Celebrating Hispanic Heritage Month

October 2020
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By 2045, the United States is projected to have a “minority white” population, according to the Census Bureau. Nearly a quarter of that population will consist of people who are Hispanic. That’s only part of why it’s become increasingly important to recognize Hispanic and Latinx audiences in our PR efforts.

Hispanic Heritage Month is the celebration of a vast array of cultures from September 15 through October 15. This month, I sought out insights from professionals with Hispanic and Latinx heritage from different nations to share what makes their culture unique. Here are some examples.

Uruguay and Argentina

Uruguay and Argentina are very similar countries as they were both founded as Spanish colonies. To build campaigns that resonate with Uruguayan and Argentinian audiences, you’ll want to appeal to pathos in your messaging and content by evoking strong emotions and homing in on family and relationships.

Uruguayans and Argentinians also prefer very direct communications as they are less concerned about hurting feelings. Humor goes a long way. Lastly, it’s import- ant to use the right words, expressions and pronunciations. Both Uruguayans and Argentinians speak Castilian Spanish but pronounce the “ll” and “y” consonants differently, making it easy to spot us from other Spanish-speaking countries.

Andrea Gils Monzón, International Marketing and Communications Manager, University of Kentucky and Facundo Luque, Account Executive, Sysu SAS

Puerto Rico

Puerto Ricans, being people of the Caribbean, have integrated words of the Taino indigenous people and pronunciations from African dialects into our Spanish. I think non-Hispanic practitioners should keep in mind that many of our day-to-day phrases and expressions are a mixture of this proud heritage. Additionally, Puerto Ricans are very expressive with gestures and body language. Handshaking, kissing, hugging,  embracing and holding hands are common forms of greeting for both men and women in the Puerto Rican community.

— Troy Blackwell, Biden-Harris Campaign


In Cuba, communication is a black-market commodity. Word-of-mouth publicity is the most powerful communication tool for both Cubans on the island who have to be resourceful to gain access to information that is not policed by their oppressive government, and those who fled but carry generations of inherited trauma from political imprisonment and an engrained distrust of the media.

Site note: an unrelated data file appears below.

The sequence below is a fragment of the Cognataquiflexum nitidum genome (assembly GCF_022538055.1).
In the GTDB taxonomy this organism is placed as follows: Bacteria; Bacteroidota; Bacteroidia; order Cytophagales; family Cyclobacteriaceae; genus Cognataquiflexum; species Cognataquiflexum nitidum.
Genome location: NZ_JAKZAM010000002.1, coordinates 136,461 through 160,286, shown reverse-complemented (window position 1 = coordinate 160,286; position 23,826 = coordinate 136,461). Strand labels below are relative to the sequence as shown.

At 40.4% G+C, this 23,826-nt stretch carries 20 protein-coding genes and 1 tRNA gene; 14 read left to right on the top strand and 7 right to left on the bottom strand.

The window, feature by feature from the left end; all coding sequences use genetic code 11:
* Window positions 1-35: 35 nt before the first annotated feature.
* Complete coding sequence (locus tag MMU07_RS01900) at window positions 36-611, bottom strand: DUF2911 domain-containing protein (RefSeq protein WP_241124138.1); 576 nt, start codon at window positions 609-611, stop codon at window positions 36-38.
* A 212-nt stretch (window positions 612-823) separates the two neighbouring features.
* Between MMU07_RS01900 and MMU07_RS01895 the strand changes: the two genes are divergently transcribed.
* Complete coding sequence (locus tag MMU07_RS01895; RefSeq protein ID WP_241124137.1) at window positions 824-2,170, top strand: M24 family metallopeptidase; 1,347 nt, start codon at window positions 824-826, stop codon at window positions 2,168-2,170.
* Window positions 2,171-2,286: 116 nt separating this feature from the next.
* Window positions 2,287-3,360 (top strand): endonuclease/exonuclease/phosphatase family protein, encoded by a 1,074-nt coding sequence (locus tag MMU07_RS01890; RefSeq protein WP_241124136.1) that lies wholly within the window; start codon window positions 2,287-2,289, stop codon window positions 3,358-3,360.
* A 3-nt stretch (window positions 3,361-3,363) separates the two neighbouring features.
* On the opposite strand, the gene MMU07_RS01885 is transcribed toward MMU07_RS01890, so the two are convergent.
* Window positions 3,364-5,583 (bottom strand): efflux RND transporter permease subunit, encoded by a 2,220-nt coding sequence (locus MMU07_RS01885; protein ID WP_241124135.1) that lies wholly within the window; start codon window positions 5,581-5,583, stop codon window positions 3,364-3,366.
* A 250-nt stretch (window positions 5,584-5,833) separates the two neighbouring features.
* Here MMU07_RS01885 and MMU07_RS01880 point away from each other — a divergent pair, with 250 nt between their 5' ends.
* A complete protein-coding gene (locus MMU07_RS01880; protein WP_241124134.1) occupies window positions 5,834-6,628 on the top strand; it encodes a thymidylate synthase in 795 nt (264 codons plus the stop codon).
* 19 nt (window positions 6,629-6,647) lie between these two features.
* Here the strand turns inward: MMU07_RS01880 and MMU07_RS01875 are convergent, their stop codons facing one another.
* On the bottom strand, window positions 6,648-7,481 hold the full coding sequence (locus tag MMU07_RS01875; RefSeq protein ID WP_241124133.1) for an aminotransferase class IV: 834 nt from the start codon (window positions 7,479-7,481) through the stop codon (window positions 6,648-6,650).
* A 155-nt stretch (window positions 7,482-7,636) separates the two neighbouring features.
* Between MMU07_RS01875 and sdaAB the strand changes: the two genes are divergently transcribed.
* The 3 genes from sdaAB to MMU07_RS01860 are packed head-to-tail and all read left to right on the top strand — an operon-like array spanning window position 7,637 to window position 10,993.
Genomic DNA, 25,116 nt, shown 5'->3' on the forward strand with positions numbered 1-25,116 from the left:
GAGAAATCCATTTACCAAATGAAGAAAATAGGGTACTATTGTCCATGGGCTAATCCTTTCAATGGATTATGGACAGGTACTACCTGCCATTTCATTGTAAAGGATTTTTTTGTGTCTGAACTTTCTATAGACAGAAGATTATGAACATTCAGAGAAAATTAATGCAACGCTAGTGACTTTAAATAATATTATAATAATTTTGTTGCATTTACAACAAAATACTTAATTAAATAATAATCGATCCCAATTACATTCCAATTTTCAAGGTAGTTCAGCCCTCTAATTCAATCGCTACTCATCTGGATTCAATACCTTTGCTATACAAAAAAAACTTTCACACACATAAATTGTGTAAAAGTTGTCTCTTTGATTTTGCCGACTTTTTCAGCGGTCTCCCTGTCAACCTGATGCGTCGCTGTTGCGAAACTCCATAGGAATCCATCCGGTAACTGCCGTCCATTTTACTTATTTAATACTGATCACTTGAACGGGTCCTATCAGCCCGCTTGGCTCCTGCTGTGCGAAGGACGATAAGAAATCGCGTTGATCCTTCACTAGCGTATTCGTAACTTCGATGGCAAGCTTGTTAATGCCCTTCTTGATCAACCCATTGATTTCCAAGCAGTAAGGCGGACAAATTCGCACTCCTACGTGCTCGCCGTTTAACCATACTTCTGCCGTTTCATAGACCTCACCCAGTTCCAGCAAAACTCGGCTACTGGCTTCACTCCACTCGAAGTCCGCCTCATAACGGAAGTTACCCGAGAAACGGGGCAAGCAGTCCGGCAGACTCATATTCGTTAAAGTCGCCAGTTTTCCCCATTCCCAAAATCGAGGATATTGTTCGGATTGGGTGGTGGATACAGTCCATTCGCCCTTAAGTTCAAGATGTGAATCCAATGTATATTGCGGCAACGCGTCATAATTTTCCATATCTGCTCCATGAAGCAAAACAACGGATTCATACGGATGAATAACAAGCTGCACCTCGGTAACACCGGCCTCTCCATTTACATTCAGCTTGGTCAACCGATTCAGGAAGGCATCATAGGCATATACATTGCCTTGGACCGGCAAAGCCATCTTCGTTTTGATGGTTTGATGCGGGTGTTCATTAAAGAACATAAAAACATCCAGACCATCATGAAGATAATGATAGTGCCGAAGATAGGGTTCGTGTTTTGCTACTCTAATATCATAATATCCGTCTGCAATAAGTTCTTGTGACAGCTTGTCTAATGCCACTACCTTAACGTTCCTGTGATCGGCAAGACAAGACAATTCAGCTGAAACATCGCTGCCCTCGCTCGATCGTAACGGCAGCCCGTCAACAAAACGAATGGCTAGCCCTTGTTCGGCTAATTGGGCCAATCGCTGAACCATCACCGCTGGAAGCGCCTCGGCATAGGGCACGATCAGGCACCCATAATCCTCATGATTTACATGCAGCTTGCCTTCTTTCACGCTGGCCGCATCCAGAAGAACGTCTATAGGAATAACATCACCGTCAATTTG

This gives professional communicators an incredible responsibility and opportunity to build trust when they craft fact-checked messages that will be relayed via a lengthy game of telephone through family, friends, neighbors and on social media.

Nathalie Santa Maria, APR, owner and chief communications officer, Sunnyside Communications


In Mexico, the most successful communication campaigns are done via a “witty mischievous sense of humor.” When communicating to a Mexican audience, it is crucial to know their lingo, because even though we generally speak Spanish we have created new words and adapted them into Spanish from other cultures. With our curiosity for other cultures, using a foreign language in communication can be “in” as long as they are adapted to our tastes.

Cristina Almanza, APR, business development coordinator – Birmingham Division, Buffalo Rock Company

Dominican Republic

Public relations in the Dominican Republic has been historically defined by the creation of advertorial journalism pieces and event-driven tactics. But now, the country of 10.5 million has fully embraced the digitalization of word-of-mouth into social media. Online platforms have motivated thousands of younger and older audiences into action to fight for social injustice, raise their voice against corruption and demand a change in government.

Gabriela Lambertus, assistant vice president, corporate communications – South and Central Florida Region, Wells Fargo & Company

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